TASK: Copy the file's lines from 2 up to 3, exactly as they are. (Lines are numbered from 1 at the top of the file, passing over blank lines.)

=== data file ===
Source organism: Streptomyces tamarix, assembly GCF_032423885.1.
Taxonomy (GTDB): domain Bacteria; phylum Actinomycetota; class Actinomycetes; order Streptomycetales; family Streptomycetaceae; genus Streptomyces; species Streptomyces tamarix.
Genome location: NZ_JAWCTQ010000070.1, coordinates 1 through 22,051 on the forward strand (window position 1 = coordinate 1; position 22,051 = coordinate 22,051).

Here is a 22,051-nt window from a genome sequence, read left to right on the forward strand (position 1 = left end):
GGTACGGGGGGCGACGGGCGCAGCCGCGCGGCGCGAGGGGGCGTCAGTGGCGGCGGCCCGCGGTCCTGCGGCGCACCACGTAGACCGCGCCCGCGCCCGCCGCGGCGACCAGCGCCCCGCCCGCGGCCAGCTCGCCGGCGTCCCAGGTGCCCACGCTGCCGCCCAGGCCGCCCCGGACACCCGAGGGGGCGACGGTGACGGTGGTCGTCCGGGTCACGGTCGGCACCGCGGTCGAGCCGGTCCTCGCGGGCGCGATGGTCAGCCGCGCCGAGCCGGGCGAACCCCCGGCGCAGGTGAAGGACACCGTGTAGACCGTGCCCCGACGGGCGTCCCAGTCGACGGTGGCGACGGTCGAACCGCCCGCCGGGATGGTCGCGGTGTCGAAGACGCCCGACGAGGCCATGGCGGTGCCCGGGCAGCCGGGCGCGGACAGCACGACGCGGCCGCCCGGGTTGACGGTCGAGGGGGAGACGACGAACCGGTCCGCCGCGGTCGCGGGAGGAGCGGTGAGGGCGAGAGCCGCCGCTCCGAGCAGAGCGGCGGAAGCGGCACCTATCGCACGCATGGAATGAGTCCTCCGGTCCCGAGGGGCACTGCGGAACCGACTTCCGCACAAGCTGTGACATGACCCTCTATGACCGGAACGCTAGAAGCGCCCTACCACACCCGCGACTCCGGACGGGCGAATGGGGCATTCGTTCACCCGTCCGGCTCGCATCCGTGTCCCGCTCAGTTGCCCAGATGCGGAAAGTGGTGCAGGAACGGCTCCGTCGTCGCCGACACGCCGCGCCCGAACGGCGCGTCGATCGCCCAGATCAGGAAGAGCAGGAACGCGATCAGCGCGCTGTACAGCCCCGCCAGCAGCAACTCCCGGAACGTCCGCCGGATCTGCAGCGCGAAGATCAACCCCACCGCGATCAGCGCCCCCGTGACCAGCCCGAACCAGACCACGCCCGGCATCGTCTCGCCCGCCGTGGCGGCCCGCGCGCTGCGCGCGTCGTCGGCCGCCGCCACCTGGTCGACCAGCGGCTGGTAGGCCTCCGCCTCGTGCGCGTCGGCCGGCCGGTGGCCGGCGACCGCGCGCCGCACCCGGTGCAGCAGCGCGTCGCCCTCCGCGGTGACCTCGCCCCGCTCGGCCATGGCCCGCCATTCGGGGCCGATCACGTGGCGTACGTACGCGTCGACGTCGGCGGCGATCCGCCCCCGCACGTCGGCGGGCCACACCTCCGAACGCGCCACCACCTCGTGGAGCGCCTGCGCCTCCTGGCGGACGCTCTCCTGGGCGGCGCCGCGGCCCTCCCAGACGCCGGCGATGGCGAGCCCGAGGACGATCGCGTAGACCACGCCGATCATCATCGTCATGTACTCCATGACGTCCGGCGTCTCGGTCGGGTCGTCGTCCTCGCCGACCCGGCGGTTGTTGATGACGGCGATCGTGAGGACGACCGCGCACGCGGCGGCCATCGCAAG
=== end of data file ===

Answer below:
Taxonomy (GTDB): domain Bacteria; phylum Actinomycetota; class Actinomycetes; order Streptomycetales; family Streptomycetaceae; genus Streptomyces; species Streptomyces tamarix.
Genome location: NZ_JAWCTQ010000070.1, coordinates 1 through 22,051 on the forward strand (window position 1 = coordinate 1; position 22,051 = coordinate 22,051).